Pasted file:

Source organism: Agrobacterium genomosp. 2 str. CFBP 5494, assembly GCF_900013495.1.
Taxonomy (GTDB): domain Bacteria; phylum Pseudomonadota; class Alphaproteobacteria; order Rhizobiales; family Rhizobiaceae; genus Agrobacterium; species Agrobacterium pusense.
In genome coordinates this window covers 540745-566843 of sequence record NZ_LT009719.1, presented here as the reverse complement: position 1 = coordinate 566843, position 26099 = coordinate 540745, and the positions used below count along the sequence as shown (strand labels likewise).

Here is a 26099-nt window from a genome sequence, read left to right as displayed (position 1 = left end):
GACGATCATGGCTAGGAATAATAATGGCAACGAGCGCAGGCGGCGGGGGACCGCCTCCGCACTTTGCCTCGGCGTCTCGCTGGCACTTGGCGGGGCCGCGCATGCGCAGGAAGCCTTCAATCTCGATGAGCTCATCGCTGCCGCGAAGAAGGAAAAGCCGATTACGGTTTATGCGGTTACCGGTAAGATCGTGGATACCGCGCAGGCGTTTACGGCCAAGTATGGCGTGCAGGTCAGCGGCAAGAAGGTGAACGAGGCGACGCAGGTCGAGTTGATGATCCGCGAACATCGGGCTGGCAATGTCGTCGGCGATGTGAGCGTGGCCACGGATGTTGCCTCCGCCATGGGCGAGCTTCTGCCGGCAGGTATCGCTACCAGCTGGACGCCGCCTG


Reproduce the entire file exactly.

Source organism: Agrobacterium genomosp. 2 str. CFBP 5494, assembly GCF_900013495.1.
Taxonomy (GTDB): domain Bacteria; phylum Pseudomonadota; class Alphaproteobacteria; order Rhizobiales; family Rhizobiaceae; genus Agrobacterium; species Agrobacterium pusense.
In genome coordinates this window covers 540745-566843 of sequence record NZ_LT009719.1, presented here as the reverse complement: position 1 = coordinate 566843, position 26099 = coordinate 540745, and the positions used below count along the sequence as shown (strand labels likewise).

Here is a 26099-nt window from a genome sequence, read left to right as displayed (position 1 = left end):
GACGATCATGGCTAGGAATAATAATGGCAACGAGCGCAGGCGGCGGGGGACCGCCTCCGCACTTTGCCTCGGCGTCTCGCTGGCACTTGGCGGGGCCGCGCATGCGCAGGAAGCCTTCAATCTCGATGAGCTCATCGCTGCCGCGAAGAAGGAAAAGCCGATTACGGTTTATGCGGTTACCGGTAAGATCGTGGATACCGCGCAGGCGTTTACGGCCAAGTATGGCGTGCAGGTCAGCGGCAAGAAGGTGAACGAGGCGACGCAGGTCGAGTTGATGATCCGCGAACATCGGGCTGGCAATGTCGTCGGCGATGTGAGCGTGGCCACGGATGTTGCCTCCGCCATGGGCGAGCTTCTGCCGGCAGGTATCGCTACCAGCTGGACGCCGCCTG